“It’s early days for everything related to digital content online,” she said, suggesting that many publishers implementing these models are also collecting data to help learn about online versus offline subscriptions, which helps to support the print part of the business.
Paid content models – which to choose?
Leach gave examples of some of the paid content models currently being used by publishers, which include:
“Very few publishers go for this option,” said Leach, “but the Times in the UK uses it, and has enjoyed some success.”
“The best know option. The Financial Times (FT) originally selected it and also the New York Times (NYT) – it’s harmonising well with digital advertising.”
“The Wall Street Journal (WSJ) uses this free, and it offers some free and some paid content. There are also hybrids of this model too and.”
“This is used by a lot of magazines, and is essentially a paywall with multiple publishers behind it. The challenge with this model is it requires aligning publishers interests, which can be tricky to maintain.”
“An interesting area that can helps publishers go beyond monetising their audiences.”
Growing digital subscribers
Leach’s examples of successful paywall implementations included Poland’s Gazeta Wyborcza, which has grown its digital subscriber base from 10,000-55,000 within a year. “This is proof that you don’t have to be the NYT or WSJ to do this successfully,” she said.
Focus on the data
“Publishers who are successful have made a paid investment in data, and not just paid lip service to it,” said Leach. The FT and NYT are showing a huge commitment to data, where the FT employs an analytics team of 30 and at the NYT, 40-50 people are “dedicated to analytics and customer insights.” Leach said that the NYT’s data teams sit with editorial teams, meaning they are “embedded with decision makers” and the data can be “truly leveraged”.
“Paywalls can provide data that can be interrogated not only for marketing but can also be a key input into thinking about where publishers are investing in content,” said Leach. “Insight into the digital advertising part of the business can also be collected.”
So, what’s the silver bullet? “It depends on many factors, but it’s encouraging to see that publishers are willing to innovate and change what previously had worked, based on how customers are constantly evolving.”
A panel session followed, in which several paid content experts gave their thoughts on the subject:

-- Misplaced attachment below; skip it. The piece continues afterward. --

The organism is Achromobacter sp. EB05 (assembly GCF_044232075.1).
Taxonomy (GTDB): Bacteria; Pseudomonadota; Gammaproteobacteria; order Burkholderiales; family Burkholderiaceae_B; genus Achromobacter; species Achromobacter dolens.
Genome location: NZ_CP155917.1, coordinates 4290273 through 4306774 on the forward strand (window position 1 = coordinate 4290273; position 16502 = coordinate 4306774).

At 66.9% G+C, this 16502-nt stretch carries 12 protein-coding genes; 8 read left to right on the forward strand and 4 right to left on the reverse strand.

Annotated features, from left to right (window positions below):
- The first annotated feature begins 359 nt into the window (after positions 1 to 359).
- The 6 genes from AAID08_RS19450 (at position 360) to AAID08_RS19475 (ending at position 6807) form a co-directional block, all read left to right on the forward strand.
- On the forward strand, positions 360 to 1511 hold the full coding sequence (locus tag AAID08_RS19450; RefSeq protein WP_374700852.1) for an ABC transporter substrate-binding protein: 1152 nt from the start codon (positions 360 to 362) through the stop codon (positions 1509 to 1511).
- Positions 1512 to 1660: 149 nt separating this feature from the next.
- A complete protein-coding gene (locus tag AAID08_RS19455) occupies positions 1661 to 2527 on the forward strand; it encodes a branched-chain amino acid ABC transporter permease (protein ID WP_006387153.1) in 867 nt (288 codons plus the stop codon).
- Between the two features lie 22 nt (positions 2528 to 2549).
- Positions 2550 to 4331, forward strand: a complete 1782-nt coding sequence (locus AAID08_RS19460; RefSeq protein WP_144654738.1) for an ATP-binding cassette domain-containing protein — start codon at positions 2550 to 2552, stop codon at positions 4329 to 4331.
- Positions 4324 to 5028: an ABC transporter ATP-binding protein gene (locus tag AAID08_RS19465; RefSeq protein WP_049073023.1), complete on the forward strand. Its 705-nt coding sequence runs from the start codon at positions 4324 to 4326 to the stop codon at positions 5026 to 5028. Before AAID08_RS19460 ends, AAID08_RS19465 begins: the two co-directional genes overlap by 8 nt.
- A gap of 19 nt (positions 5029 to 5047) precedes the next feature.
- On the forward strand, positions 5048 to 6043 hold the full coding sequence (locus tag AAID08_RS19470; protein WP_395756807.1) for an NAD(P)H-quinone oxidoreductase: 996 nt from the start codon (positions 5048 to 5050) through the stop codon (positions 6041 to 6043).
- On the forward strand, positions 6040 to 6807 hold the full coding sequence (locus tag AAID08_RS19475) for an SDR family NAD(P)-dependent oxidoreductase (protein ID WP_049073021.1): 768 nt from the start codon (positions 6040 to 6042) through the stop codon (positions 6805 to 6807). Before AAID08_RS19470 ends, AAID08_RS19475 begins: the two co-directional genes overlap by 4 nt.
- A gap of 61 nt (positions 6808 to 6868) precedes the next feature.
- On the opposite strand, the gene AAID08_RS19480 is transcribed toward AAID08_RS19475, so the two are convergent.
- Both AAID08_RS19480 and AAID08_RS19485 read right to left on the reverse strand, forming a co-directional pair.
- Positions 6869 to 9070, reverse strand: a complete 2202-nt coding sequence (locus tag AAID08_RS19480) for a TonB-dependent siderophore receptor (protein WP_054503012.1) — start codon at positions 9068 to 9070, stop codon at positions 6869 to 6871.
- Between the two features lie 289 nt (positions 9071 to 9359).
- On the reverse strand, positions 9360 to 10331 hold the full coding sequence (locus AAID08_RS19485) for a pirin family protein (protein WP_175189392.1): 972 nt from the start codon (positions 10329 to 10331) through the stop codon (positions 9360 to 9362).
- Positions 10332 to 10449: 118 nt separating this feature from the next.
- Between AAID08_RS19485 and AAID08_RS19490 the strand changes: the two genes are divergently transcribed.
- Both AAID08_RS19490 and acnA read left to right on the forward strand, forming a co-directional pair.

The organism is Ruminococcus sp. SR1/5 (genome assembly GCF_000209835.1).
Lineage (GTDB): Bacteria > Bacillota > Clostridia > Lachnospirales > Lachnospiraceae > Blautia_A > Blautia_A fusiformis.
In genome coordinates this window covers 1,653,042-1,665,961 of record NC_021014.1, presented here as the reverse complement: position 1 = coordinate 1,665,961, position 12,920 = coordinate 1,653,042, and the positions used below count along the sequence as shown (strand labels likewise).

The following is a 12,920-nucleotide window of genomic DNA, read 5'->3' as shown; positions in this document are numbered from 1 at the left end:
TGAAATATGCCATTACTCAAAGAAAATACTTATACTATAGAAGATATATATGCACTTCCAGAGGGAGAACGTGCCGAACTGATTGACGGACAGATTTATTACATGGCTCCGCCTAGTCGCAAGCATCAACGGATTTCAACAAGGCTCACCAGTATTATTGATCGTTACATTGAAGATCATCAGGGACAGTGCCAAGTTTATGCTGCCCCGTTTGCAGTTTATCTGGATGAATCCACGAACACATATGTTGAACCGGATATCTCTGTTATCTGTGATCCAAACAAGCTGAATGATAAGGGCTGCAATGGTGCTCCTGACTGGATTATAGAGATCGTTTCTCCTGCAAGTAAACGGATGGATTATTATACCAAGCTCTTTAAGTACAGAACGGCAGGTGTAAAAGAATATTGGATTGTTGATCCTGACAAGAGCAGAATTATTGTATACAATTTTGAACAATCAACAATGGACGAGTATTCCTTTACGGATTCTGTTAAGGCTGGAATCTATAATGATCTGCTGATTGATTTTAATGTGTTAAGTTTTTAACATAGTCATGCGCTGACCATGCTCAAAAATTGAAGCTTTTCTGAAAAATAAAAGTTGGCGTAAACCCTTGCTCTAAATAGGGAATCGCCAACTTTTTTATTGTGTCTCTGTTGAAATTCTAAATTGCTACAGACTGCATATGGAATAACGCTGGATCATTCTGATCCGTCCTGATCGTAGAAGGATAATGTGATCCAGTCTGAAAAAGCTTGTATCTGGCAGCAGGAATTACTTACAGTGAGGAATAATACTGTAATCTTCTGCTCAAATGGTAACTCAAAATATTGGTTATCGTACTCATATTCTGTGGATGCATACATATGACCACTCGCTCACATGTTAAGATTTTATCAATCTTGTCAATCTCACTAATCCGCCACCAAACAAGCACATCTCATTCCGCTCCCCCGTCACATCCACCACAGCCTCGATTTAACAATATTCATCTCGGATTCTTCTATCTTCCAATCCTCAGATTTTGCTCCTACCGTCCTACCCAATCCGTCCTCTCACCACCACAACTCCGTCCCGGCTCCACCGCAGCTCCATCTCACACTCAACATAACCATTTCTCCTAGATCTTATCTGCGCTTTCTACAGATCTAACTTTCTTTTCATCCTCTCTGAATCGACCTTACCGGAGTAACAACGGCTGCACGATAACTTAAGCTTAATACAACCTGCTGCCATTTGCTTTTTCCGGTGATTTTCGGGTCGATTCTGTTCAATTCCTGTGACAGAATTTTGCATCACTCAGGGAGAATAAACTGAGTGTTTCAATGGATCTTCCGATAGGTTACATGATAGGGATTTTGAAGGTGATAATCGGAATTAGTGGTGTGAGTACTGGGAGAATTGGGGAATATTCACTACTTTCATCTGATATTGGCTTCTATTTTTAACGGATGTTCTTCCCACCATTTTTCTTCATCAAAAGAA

Falk-Florian Henrich, founder CEO, CeleraOne, Germany
“We’ve learned that implementing a simple paid content model is not enough if you want to be successful. Look at companies driving digital success – you’ll see that also leveraging the customer data you get is key to success. There are still high percentage of visitors to sites that don’t pay and we’re doing our best to convert them and lower the churn rate.”
Nikolay Malyarov, EVP, chief content officer and general counsel, PressReader, Canada
“We offer publishers an ‘all you can read’ model, and the benefit to this is that they find audiences that are perhaps not necessarily looking for their content. It also allows them to reach into perhaps difficult segments.”
Philipp Graf Montgelas, managing director, Readly, Germany
“It’s key for publishers to use their data – we’ve built a tool within our system to see which articles are read, by who and how much is spent on articles. This is just the beginning, but to make paid content work, publishers have to move fast.”
Marten Blankesteijn, CEO, Blendle, Netherlands
“We have a team of 40, with an average age of 26. Our aim is to make our friends pay for journalism again. What we see happening with paid content, is similar to what happened in the music industry. It doesn’t make sense because everything is available for free on YouTube, but we all pay for Spotify. Why? Because it works. We’re trying to do that with journalism – making it so fun and easy to access that people don’t care about paying for it.”
“You need to stop giving away your best articles for free. How can you make money if you give all your jewels away for free?”
Story by Amy Duffin.